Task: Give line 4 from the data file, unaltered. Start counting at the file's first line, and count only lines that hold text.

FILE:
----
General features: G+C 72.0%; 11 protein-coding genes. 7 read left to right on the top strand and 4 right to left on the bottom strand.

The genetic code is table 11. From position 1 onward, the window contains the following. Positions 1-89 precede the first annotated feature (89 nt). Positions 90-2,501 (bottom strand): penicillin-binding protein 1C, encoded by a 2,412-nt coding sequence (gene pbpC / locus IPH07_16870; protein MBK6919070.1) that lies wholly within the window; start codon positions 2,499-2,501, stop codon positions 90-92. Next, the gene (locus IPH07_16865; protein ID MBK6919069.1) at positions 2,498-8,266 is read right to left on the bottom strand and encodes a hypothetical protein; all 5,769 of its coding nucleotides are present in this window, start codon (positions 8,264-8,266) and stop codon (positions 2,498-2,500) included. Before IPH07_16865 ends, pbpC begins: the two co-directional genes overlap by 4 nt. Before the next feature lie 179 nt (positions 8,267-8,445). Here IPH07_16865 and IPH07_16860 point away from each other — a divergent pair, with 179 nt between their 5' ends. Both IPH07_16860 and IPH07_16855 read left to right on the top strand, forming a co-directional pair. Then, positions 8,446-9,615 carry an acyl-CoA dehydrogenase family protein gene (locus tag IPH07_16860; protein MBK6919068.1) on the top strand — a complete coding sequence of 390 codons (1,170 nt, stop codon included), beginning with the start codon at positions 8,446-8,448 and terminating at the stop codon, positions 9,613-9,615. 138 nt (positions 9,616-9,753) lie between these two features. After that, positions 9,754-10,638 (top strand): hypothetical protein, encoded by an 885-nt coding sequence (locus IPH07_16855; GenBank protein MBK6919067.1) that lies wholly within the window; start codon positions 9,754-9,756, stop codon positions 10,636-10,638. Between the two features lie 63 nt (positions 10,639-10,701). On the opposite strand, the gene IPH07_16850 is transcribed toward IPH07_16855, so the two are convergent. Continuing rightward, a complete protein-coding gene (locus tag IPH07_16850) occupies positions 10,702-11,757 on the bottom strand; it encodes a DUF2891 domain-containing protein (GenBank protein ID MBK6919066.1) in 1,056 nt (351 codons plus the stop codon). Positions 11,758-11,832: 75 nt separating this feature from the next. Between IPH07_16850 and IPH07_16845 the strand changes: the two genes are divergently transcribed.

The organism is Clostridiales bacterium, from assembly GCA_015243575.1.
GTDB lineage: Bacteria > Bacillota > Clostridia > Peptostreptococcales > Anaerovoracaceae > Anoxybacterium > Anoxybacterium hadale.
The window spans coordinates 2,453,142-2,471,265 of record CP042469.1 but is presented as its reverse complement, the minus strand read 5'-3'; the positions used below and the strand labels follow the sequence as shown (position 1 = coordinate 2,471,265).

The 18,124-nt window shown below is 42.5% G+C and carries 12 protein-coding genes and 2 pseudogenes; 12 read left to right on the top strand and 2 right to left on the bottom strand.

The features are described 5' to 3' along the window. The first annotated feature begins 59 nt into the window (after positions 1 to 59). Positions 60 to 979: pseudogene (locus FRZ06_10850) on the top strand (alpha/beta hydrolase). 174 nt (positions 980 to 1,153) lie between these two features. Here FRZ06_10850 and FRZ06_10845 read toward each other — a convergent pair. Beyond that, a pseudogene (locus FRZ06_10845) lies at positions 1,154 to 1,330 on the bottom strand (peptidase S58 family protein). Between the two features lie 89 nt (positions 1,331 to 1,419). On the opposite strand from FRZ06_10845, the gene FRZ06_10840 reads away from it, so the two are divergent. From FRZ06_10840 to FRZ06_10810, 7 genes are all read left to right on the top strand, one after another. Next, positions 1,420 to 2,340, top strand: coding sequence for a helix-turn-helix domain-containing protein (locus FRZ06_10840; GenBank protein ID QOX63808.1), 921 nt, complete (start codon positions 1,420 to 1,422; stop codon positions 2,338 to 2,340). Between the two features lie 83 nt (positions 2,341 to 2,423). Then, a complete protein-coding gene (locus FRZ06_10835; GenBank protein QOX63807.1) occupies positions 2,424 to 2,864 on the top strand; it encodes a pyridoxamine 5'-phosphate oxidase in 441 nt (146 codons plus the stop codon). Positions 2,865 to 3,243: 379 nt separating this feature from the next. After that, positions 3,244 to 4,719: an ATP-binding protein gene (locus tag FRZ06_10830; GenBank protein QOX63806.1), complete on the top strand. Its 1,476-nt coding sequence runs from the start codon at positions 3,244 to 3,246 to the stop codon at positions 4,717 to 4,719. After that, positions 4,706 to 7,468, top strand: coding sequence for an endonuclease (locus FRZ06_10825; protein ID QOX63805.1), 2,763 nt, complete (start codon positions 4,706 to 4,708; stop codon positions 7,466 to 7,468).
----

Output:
GTDB lineage: Bacteria > Bacillota > Clostridia > Peptostreptococcales > Anaerovoracaceae > Anoxybacterium > Anoxybacterium hadale.